Scouting Duke ahead of the NCAA Tournament Second Round

Published on March 19, 2016

Two days after upsetting No. 5 Baylor in the first round of the NCAA Tournament, the No. 12 Yale men’s basketball team gets a second crack at No. 4 Duke. The Blue Devils handed the Bulldogs an 80–61 defeat in Durham, North Carolina back in November, but with both teams’ seasons on the line, this March rematch appears to be a completely different game.

Here are a few things to know about the Bulldogs’ next opponent:

Coach K recruits some of the most talented players in the country.

As impressive as Duke’s current lineup is, the reigning national champion Blue Devils’ true star is head coach Mike Krzyzewski, a gifted recruiter who has turned his program into an undisputed powerhouse during his 36 years in Durham. Duke has been to the last 21 NCAA Tournaments, the second-longest active streak in the nation, and advanced to the Final Four a dozen times, winning five national championships under Coach K.

Duke head coach Mike Krzyzewski and his staff.

Therefore, it is unsurprising that the Blue Devils often feature some of the best talent in the nation. In recent years, this has increasingly meant a cadre of so-called “one-and-done players,” student-athletes who play for one year before electing to enter the NBA draft. Last year, three players from Duke’s championship squad — Jahlil Okafor, Justise Winslow and Tyus Jones — were selected in the first round of the 2015 NBA draft.

This year, small forward Brandon Ingram, a 2015 McDonald’s All-American, will look to join the ranks of Okafor, Jabari Parker and Kyrie Irving, all three of whom were top-three picks after a single season at Duke.

While Yale has put together strong recruiting classes in its own right, few programs nationally can match Duke’s basketball pedigree. On Saturday, Ingram will take the court alongside four other McDonald’s All-Americans: Marshall Plumlee (2011), Matt Jones (2013), Grayson Allen (2014) and Luke Kennard (2015).

Gaudy offensive statistics mask a less impressive Duke defense.

Currently 121st in the country in adjusted defensive efficiency, according to KenPom, the Blue Devils have struggled on that end of the court. The team, which switches between man-to-man and a 1–3–1 zone defense, ceded an average of 72.1 points to its regular-season opponents, 11th-best in the 15-team ACC.

When the Bulldogs and Blue Devils faced off in November, Duke came out of halftime in that 1–3–1 defensive zone and turned a two-point advantage into a 19-point victory. Stymied by the new defensive style, Yale finished with 61 points on 25–63 shooting from the field, including just nine made shots on 30 attempts in the second period.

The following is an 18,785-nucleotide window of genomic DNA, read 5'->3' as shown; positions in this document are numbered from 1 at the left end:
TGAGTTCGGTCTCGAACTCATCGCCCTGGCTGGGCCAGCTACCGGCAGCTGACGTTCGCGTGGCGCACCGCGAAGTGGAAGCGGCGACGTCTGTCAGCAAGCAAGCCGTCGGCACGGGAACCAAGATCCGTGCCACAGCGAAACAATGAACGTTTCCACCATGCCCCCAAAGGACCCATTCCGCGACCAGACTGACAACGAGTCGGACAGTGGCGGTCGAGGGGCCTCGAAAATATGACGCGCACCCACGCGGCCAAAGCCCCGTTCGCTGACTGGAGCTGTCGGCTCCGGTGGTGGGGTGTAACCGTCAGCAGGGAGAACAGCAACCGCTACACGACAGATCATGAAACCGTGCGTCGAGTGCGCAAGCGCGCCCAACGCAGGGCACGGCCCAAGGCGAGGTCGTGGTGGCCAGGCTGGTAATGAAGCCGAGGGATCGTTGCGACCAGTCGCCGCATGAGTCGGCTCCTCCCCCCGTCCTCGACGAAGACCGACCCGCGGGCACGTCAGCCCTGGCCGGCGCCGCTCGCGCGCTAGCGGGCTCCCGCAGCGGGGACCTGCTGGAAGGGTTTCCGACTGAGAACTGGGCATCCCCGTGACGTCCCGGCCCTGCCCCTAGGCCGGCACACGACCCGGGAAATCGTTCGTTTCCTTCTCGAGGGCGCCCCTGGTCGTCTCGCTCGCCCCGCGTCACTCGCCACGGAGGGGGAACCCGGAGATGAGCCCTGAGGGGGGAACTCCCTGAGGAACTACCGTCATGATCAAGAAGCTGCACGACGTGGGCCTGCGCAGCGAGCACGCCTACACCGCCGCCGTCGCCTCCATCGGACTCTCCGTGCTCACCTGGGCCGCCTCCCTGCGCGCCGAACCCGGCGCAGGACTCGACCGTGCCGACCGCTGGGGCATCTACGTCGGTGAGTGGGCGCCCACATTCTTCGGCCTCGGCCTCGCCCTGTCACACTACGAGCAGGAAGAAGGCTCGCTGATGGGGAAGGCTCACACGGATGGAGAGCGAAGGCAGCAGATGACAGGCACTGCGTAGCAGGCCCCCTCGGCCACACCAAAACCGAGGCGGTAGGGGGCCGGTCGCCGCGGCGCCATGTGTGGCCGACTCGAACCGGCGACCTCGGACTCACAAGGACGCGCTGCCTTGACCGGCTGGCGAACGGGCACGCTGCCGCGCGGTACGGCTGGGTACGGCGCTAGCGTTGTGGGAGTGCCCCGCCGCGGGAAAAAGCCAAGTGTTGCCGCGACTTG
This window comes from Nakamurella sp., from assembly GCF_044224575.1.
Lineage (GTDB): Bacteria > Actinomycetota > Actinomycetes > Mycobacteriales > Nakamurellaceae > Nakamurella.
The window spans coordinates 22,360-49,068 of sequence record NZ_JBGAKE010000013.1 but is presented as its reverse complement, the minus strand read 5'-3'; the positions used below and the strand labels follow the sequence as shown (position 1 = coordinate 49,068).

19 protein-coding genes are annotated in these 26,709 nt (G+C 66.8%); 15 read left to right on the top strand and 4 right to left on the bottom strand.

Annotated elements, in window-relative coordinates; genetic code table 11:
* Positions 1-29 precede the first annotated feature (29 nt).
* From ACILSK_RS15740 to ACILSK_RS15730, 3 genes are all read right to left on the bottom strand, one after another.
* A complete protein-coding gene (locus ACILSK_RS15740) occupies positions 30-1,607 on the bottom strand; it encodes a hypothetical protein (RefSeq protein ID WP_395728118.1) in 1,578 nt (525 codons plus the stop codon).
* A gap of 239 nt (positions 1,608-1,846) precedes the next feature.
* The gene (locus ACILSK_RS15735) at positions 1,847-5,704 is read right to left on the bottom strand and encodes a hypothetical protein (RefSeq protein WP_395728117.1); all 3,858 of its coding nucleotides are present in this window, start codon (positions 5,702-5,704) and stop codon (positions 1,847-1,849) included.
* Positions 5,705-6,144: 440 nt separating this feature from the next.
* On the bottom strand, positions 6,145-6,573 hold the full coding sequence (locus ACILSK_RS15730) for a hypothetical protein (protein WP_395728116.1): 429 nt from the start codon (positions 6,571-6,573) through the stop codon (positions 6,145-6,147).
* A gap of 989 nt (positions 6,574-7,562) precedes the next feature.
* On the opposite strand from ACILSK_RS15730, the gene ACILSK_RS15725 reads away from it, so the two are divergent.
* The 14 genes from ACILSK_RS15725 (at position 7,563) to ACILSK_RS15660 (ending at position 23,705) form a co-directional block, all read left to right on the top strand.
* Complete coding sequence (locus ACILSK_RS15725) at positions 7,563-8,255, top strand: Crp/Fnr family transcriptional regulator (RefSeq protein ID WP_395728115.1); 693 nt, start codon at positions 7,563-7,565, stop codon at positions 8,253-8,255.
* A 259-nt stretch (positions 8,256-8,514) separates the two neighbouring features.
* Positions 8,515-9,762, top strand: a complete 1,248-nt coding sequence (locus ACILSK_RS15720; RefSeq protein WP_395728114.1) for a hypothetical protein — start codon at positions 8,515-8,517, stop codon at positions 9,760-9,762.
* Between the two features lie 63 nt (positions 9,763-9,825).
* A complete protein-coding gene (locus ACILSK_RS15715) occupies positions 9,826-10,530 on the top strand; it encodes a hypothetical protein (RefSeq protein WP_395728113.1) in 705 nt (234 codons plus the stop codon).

“We’re not going to kid ourselves into thinking they’re not getting ready for that 1–3–1 [zone defense] but at the same time, we’re a man-oriented team,” Duke guard and captain Matt Jones said. “Whatever Coach [Krzyzewski] sees fit throughout the game, we’ll make adjustments.”

However, neither team looks as it did in November. Since then, Duke has struggled to consistently contest opponents’ shots. Its opponents shot an average of 44.5 percent from the field, which puts the team’s overall field goal percentage against at 240th out of 351 Division I men’s basketball teams. Yale, conversely, has the 45th-best overall field goal percentage against, holding the opposition to a 40.7 percent shooting clip.

One of the few defensive statistics in which Duke ranks higher than Yale is in steals per possession. With a 0.092 steals per possession average, the Blue Devils are 114th in the nation, while Yale comes in at 217th with 0.082 steals per possession.

Statistics indicate Yale will win the battle on the boards, but that does not guarantee an upset.

With a plus-11.1 average rebounding margin, second-best in the country, the Bulldogs have consistently proven formidable on the glass.

“We work on rebounding every day,” Yale head coach James Jones said. “It’s what we do. It’s part of our DNA.”

That strength did not go unnoticed by Duke, a team that has not particularly distinguished itself on the boards. Despite an impressive frontcourt featuring seven-foot Plumlee and six-foot-nine swingman Ingram, the Blue Devils are 199th in the nation, having been outrebounded by 0.2 boards per game.

However, Duke has proven it can win even if the team loses the battle on the glass. The Blue Devils were outrebounded eleven times this season, nine times in conference play, but went 5–6 in those games. When Yale traveled down to Durham and sustained a 19-point loss, the two teams were even on the boards, tallying 37 rebounds each.

The biggest separation between the two teams comes on the defensive glass: while the Bulldogs’ defensive rebounding percentage is at 75.6, Duke’s is almost 10 full percentage points lower at 65.7 percent. Given Yale’s proficient offensive rebounding — the team is rated seventh in the nation in that area — the Bulldogs will look to exploit the Blue Devils’ defensive rebounding and potentially take advantage of second-chance opportunities.


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